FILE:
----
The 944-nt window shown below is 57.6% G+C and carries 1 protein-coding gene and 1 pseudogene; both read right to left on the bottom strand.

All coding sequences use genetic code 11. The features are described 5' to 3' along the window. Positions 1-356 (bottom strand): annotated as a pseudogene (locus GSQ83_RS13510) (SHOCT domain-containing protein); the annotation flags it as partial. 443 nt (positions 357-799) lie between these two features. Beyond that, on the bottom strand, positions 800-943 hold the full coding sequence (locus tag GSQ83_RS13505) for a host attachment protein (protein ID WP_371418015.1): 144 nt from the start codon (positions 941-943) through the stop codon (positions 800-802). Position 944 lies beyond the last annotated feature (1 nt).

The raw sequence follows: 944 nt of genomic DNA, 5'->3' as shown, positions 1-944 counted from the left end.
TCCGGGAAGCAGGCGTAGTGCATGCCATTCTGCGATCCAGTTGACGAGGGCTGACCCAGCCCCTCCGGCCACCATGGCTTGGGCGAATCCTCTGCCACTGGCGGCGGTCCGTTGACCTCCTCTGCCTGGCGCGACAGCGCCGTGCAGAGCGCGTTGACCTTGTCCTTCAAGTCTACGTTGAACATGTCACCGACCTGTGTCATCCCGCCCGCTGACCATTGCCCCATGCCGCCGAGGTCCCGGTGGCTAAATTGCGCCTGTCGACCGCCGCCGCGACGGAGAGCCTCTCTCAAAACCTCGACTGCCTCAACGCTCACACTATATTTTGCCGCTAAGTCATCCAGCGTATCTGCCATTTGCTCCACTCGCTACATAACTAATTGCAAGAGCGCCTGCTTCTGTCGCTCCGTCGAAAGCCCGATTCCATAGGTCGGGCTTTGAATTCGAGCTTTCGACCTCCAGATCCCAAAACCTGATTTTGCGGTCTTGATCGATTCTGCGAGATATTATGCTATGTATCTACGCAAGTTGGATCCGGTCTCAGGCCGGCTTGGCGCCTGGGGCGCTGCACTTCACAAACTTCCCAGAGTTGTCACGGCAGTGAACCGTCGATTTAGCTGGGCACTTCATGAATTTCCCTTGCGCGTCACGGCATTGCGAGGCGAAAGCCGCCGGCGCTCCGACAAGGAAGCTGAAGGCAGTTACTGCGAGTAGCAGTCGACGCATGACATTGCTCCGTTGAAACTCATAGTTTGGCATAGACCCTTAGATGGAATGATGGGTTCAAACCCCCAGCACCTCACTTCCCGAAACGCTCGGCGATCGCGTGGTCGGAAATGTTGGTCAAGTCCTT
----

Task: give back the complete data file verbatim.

The 944-nt window shown below is 57.6% G+C and carries 1 protein-coding gene and 1 pseudogene; both read right to left on the bottom strand.

All coding sequences use genetic code 11. The features are described 5' to 3' along the window. Positions 1-356 (bottom strand): annotated as a pseudogene (locus GSQ83_RS13510) (SHOCT domain-containing protein); the annotation flags it as partial. 443 nt (positions 357-799) lie between these two features. Beyond that, on the bottom strand, positions 800-943 hold the full coding sequence (locus tag GSQ83_RS13505) for a host attachment protein (protein ID WP_371418015.1): 144 nt from the start codon (positions 941-943) through the stop codon (positions 800-802). Position 944 lies beyond the last annotated feature (1 nt).

The raw sequence follows: 944 nt of genomic DNA, 5'->3' as shown, positions 1-944 counted from the left end.
TCCGGGAAGCAGGCGTAGTGCATGCCATTCTGCGATCCAGTTGACGAGGGCTGACCCAGCCCCTCCGGCCACCATGGCTTGGGCGAATCCTCTGCCACTGGCGGCGGTCCGTTGACCTCCTCTGCCTGGCGCGACAGCGCCGTGCAGAGCGCGTTGACCTTGTCCTTCAAGTCTACGTTGAACATGTCACCGACCTGTGTCATCCCGCCCGCTGACCATTGCCCCATGCCGCCGAGGTCCCGGTGGCTAAATTGCGCCTGTCGACCGCCGCCGCGACGGAGAGCCTCTCTCAAAACCTCGACTGCCTCAACGCTCACACTATATTTTGCCGCTAAGTCATCCAGCGTATCTGCCATTTGCTCCACTCGCTACATAACTAATTGCAAGAGCGCCTGCTTCTGTCGCTCCGTCGAAAGCCCGATTCCATAGGTCGGGCTTTGAATTCGAGCTTTCGACCTCCAGATCCCAAAACCTGATTTTGCGGTCTTGATCGATTCTGCGAGATATTATGCTATGTATCTACGCAAGTTGGATCCGGTCTCAGGCCGGCTTGGCGCCTGGGGCGCTGCACTTCACAAACTTCCCAGAGTTGTCACGGCAGTGAACCGTCGATTTAGCTGGGCACTTCATGAATTTCCCTTGCGCGTCACGGCATTGCGAGGCGAAAGCCGCCGGCGCTCCGACAAGGAAGCTGAAGGCAGTTACTGCGAGTAGCAGTCGACGCATGACATTGCTCCGTTGAAACTCATAGTTTGGCATAGACCCTTAGATGGAATGATGGGTTCAAACCCCCAGCACCTCACTTCCCGAAACGCTCGGCGATCGCGTGGTCGGAAATGTTGGTCAAGTCCTT